The Fascist State lays claim to rule in the economic field no less than in others; it makes its action felt throughout the length and breadth of the country by means of its corporate, social, and educational institutions, and all the political, economic, and spiritual forces of the nation, organised in their respective associations, circulate within the State. (p. 41).
—Benito Mussolini, 1935, "The Doctrine of Fascism", Firenze: Vallecchi Editore.
The Labour Charter (Promulgated by the Grand Council for Fascism on April 21, 1927)—(published in the Gazzetta Ufficiale, April 3, 1927) [sic] (p. 133)
The Corporate State and its Organization (p. 133)
The corporate State considers that private enterprise in the sphere of production is the most effective and usefu [sic] instrument in the interest of the nation. In view of the fact that private organisation of production is a function of national concern, the organiser of the enterprise is responsible to the State for the direction given to production.
State intervention in economic production arises only when private initiative is lacking or insufficient, or when the political interests of the State are involved. This intervention may take the form of control, assistance or direct management. (pp. 135-136)
—Benito Mussolini, 1935, "Fascism: Doctrine and Institutions", Rome: 'Ardita' Publishers.

Edition and translation differences[edit]

"The Doctrine of Fascism"[edit]

"Fascism, the more it considers and observes the future and the development of humanity quite apart from political considerations of the moment, believes neither in the possibility nor the utility of perpetual peace. It thus repudiates the doctrine of Pacifism – born of a renunciation of the struggle and an act of cowardice in the face of sacrifice. War alone brings up to its highest tension all human energy and puts the stamp of nobility upon the peoples who have courage to meet it." —Mussolini

"Fascism: Doctrine and Institutions"[edit]

"First of all, as regards the future development of mankind, and quite apart from all present political considerations. Fascism does not, generally speaking, believe in the possibility or utility of perpetual peace. It therefore discards pacifism as a cloak for cowardly supine renunciation in contradistinction to self-sacrifice. War alone keys up all human energies to their maximum tension and sets the seal of nobility on those peoples who have the courage to face it." —Mussolini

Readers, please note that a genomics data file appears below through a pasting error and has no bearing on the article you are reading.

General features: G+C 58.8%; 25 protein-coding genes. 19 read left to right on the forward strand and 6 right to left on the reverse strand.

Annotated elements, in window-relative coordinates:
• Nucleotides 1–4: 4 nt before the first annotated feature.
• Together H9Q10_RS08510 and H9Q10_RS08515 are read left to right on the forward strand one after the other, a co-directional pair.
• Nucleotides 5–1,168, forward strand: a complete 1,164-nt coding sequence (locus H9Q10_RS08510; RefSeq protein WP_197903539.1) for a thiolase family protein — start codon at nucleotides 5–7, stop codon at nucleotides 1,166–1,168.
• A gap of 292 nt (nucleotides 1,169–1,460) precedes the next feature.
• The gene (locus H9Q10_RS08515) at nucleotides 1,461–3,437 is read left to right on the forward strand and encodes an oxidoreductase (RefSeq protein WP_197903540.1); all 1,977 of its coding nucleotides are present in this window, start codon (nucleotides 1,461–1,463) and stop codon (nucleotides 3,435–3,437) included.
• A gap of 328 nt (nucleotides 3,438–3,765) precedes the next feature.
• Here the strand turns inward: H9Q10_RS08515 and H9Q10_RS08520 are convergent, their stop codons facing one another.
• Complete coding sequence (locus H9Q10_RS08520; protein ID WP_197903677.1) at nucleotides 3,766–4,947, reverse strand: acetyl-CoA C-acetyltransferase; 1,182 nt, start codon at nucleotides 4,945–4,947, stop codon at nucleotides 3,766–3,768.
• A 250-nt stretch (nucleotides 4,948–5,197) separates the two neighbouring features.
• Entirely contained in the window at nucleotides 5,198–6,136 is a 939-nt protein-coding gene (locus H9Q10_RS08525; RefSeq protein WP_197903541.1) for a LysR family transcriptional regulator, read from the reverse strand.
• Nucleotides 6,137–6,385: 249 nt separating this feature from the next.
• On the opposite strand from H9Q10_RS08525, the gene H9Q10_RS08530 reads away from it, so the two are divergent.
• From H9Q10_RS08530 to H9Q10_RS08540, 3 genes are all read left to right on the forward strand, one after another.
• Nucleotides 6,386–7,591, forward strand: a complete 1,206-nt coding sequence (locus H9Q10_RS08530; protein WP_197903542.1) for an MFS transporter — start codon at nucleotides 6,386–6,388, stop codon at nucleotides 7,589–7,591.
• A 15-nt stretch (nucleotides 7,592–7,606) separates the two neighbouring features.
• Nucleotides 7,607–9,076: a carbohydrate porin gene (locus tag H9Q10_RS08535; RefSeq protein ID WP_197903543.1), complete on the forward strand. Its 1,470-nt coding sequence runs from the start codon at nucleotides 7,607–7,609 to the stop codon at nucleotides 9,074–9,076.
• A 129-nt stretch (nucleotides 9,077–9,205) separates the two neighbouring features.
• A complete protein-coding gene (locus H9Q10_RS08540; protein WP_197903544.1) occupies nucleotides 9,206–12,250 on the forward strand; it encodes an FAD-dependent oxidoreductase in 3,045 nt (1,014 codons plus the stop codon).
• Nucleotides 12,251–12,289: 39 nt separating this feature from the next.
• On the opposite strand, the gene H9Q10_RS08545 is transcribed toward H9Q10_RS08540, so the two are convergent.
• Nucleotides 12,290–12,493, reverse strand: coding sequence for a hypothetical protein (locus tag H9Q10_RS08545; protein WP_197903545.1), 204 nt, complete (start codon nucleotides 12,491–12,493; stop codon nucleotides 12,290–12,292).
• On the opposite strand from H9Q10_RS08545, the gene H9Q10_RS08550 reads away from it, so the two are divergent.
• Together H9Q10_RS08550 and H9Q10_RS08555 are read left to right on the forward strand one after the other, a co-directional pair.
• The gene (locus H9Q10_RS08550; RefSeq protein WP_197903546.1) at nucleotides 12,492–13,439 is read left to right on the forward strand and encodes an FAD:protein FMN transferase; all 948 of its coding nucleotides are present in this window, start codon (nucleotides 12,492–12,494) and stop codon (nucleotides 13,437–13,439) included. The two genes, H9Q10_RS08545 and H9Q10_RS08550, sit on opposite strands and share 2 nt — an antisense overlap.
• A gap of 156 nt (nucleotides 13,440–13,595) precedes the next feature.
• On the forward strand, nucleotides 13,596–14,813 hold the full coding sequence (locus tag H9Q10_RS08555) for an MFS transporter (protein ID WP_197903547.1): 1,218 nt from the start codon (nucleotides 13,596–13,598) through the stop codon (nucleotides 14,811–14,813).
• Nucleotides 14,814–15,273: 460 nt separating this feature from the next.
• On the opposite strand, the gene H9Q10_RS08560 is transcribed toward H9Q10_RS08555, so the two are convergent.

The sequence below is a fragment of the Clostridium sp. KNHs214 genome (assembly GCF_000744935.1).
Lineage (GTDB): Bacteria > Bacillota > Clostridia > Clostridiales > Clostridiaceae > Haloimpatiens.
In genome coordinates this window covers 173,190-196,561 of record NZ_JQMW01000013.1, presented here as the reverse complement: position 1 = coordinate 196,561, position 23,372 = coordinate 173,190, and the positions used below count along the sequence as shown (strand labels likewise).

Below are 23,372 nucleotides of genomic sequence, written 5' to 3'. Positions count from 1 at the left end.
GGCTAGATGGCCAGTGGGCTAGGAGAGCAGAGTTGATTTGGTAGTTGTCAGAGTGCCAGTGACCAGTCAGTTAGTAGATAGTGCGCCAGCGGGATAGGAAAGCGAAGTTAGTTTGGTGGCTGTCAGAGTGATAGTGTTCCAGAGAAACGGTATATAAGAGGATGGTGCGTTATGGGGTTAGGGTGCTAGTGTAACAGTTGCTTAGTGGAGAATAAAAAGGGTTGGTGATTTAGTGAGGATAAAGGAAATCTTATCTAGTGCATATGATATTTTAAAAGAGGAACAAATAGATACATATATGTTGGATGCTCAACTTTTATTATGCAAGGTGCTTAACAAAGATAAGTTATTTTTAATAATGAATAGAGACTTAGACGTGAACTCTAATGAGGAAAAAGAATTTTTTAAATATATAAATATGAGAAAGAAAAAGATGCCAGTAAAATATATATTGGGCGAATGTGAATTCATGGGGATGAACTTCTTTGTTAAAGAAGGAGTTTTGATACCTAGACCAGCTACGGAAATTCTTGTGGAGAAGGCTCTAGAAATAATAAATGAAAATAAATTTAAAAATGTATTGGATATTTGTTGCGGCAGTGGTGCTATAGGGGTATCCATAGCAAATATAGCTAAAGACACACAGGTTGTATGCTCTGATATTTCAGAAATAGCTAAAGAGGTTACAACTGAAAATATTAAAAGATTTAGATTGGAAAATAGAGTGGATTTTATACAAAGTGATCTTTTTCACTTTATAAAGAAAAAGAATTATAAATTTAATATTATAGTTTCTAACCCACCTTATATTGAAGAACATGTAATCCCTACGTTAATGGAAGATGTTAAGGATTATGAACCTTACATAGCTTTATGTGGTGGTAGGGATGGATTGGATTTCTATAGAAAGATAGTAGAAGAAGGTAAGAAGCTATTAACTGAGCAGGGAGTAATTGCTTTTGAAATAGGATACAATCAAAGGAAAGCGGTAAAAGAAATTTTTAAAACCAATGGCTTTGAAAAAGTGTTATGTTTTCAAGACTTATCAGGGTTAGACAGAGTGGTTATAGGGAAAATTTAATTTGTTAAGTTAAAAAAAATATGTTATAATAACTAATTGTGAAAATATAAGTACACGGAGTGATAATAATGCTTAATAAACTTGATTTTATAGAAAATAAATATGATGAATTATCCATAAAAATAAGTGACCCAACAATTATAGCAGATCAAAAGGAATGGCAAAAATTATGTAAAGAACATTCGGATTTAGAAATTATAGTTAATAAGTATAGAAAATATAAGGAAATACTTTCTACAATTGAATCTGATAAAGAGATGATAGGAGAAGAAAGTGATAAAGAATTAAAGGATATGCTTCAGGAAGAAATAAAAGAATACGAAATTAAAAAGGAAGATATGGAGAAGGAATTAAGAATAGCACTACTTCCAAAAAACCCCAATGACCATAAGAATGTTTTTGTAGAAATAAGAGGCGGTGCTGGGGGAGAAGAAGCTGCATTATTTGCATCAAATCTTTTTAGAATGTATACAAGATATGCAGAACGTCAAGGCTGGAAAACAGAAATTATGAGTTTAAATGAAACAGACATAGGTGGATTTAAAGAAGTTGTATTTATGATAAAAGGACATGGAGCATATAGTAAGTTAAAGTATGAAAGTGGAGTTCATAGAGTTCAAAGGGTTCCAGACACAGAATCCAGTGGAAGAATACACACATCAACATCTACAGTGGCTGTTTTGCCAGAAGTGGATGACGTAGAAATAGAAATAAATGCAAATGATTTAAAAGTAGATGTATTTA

See also[edit]

References[edit]

  1. Fascism, Noel O'Sullivan, 1983 pg 138: referencing; Mussolini's Roman Empire, by Mack Smith Penguin, ed., 1979, first published in 1976, pg 247.
  2. The Doctrine of Fascism, by Benito Mussolini, 1935, Firenze: Vallecchi Editore.
  3. Fascism: Doctrine and Institutions, by Benito Mussolini, 1935, 'Ardita' Publishers, Rome.
  4. Translation of the 1932 Enciclopedia Italiana essay "Doctrines" by Mussolini. This translation is by Mr. I. S. Munro, from "Fascism to World-Power" (Alexander Maclehose, London, 1933). It is part of a 1984 compilation book: Readings on Fascism and National Socialism; Swallow Press, Athens, Ohio, 1984. [1]
  5. A Primer of Italian Fascism. Book by Jeffrey T. Schnapp, Olivia E. Sears, Maria G. Stampino; University of Nebraska Press, 2000. [2]
  6. My Autobiography. Book by Benito Mussolini; Charles Scribner's Sons, 1928. [3]

Notes[edit]

  1. ^ De Felice, Renzo (2006). Mussolini (in Italian). Il Duce: gli anni del consenso, 1929-1936. Torino: Einaudi. pp. 35–36. 
  2. ^ Jane Soames’s authorized 1933 translation of “The Political and Social Doctrine of Fascism” by Benito Mussolini. (Benito Mussolini, “The Political and Social Doctrine of Fascism,” first authorized translation into English by Jane Soames, published by Leonard and Virginia Woolf at the Hogarth Press, London W.C. in 1933, 26 page booklet, quote on p. 20 (Day to Day Pamphlets No. 18). Other sources include: Fascism: An Anthology, Nathanael Greene, ed., N. York: Thomas Y. Crowell, 1968, pp. 41, 43–44, and Benito Mussolini, My Autobiography with “The Political and Social Doctrines of Fascism,” published by Dover Publications, Mineola, New York, p. 236, 2006. Although written in 1927 by Mussolini, with the help of Giovanni Gentile, it was first published in 1932 in Italian. Jane Soames’ translation was also published in The Living Age, November, 1933, p. 241, New York City, entitled “The Doctrine of Fascism.

External links[edit]